UC Riverside



Past Chancellors and Provosts


UCR's past chancellors.

Great Leadership at a Great University

Gordon Watkins

Gordon Watkins
Provost, 1949 to 1956

  • Gordon Samuel Watkins was UC Riverside's first provost.
  • Born in Brynmawr, Wales, Watkins came to the United States at the age of 17.
  • He earned his Ph.D. in economics from the University of Pennsylvania in 1918.
  • From 1925 to 1949 Watkins was professor of economics at UCLA.
  • In 1949 he was named the first provost of the Riverside campus, a position he held until his retirement in 1956.
  • He was recalled to serve on the UC Santa Barbara campus as dean of the School of Education.
  • He died in 1970.

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Herman Spieth.

Herman Spieth
Provost, 1956 to 1958, Chancellor 1958 to June 1964

  • Herman Theodore Spieth was chief campus officer at the Riverside campus during a period of transition when the small liberal arts college was moving toward full university status.
  • He received his Ph.D. in zoology from the University of Indiana in 1931.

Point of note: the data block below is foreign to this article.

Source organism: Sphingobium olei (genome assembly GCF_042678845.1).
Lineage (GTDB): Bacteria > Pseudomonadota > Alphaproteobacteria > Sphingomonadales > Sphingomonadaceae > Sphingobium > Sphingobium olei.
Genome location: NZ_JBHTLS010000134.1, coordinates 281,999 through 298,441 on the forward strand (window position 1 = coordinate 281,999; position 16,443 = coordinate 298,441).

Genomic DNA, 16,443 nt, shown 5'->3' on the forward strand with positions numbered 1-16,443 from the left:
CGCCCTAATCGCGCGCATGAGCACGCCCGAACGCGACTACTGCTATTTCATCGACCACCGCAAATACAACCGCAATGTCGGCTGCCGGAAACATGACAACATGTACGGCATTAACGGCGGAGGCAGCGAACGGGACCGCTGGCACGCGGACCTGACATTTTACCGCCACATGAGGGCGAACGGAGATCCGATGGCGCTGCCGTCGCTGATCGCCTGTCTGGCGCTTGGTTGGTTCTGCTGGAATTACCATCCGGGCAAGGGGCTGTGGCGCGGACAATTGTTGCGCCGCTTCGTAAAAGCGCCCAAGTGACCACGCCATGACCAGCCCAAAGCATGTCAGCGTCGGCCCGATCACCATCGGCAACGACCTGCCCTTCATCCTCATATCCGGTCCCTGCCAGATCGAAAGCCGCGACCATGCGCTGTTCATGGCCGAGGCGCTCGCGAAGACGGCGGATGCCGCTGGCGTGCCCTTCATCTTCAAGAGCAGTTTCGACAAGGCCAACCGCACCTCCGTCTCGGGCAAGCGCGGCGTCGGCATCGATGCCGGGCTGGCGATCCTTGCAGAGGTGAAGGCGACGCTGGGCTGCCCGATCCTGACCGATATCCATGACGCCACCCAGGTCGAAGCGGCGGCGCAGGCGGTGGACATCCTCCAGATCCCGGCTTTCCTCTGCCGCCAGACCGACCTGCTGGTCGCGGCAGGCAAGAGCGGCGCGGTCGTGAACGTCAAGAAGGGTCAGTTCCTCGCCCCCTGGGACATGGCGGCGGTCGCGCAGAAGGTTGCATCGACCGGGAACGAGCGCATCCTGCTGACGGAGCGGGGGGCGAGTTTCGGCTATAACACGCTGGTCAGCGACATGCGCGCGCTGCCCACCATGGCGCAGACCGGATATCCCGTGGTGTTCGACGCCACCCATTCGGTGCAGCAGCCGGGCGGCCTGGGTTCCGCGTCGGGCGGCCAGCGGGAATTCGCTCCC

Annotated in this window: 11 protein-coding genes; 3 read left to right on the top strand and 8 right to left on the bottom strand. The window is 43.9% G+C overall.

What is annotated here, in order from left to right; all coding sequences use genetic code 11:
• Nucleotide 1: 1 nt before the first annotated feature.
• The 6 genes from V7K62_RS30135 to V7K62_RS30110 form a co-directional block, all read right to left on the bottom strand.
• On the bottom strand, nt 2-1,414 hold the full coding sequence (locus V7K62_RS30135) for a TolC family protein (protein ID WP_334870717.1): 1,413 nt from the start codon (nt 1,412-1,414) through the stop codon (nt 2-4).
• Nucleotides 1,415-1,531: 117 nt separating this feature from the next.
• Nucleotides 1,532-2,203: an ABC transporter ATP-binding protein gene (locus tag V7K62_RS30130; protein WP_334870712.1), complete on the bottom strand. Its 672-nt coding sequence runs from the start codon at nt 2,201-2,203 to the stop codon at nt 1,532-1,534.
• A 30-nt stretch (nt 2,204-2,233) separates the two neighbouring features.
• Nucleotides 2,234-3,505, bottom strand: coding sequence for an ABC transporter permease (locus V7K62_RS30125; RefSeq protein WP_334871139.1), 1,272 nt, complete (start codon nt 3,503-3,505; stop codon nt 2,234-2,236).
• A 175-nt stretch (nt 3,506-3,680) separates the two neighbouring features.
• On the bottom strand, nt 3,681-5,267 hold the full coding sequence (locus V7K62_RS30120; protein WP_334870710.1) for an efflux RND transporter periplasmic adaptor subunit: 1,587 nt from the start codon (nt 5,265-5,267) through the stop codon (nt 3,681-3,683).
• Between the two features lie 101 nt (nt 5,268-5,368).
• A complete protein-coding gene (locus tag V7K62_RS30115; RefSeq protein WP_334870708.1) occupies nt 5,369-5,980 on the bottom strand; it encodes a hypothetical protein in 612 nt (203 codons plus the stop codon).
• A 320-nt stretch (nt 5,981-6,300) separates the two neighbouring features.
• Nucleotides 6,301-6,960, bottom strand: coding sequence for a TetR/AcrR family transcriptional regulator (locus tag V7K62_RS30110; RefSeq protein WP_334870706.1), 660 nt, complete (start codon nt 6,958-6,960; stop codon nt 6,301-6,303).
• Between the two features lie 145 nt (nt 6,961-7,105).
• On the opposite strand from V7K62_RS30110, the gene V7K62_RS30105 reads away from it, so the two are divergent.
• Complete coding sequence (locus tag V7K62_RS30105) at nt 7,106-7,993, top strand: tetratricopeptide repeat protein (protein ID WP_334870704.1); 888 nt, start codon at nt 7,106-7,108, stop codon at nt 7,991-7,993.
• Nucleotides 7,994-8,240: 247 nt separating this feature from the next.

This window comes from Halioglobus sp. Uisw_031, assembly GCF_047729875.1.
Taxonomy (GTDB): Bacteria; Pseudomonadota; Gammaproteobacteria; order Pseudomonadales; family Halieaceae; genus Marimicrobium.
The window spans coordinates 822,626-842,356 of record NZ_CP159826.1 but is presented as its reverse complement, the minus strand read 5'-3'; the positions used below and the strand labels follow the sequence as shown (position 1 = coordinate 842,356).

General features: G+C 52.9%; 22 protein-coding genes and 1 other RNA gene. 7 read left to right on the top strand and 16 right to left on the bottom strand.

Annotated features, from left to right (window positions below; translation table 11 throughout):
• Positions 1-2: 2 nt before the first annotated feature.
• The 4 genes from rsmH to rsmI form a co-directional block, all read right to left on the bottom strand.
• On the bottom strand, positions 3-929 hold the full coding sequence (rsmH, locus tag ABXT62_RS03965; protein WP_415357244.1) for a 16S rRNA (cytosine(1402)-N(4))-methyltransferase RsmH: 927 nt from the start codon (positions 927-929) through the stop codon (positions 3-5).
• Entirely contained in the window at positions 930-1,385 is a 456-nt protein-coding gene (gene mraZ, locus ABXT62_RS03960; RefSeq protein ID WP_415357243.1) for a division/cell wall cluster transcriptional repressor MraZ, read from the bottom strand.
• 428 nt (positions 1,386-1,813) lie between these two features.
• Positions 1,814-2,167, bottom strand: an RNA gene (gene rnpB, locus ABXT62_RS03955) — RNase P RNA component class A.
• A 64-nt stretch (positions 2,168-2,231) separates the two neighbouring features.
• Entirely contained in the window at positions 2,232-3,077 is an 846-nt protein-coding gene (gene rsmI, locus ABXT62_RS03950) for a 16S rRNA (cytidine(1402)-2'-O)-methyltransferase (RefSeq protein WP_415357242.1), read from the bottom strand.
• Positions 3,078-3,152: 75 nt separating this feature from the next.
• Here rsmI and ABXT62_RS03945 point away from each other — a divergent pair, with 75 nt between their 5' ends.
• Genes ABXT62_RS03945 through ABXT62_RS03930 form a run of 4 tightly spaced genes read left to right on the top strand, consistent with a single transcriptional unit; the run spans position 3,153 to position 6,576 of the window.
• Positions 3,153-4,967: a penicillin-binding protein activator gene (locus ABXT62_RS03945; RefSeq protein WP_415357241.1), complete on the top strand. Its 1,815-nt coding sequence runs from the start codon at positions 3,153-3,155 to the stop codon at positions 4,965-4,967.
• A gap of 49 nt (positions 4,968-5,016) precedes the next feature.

• Dr. Spieth came to UCR in 1954 as a professor of zoology and chairman of life sciences.
  • In 1956 Spieth was named provost. He held this title until the Regents designated Riverside a general campus in 1958 and his title was changed to chancellor.
  • Spieth served as UCR's first chancellor until June 1964. He then transferred to UC Davis as professor of zoology.
  • He died in 1988.

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Ivan Hinderaker

Ivan Hinderaker
Chancellor, July 1964 to 1979

  • Ivan Hinderaker was UCR's longest-serving chancellor.
  • Hinderaker received his Ph.D. from the University of Minnesota in 1946.
  • A native of Minnesota, Hinderaker was a member of the Minnesota State Legislature from 1941 to 1942.
  • He served in the U.S. Air Force from 1943 to 1946.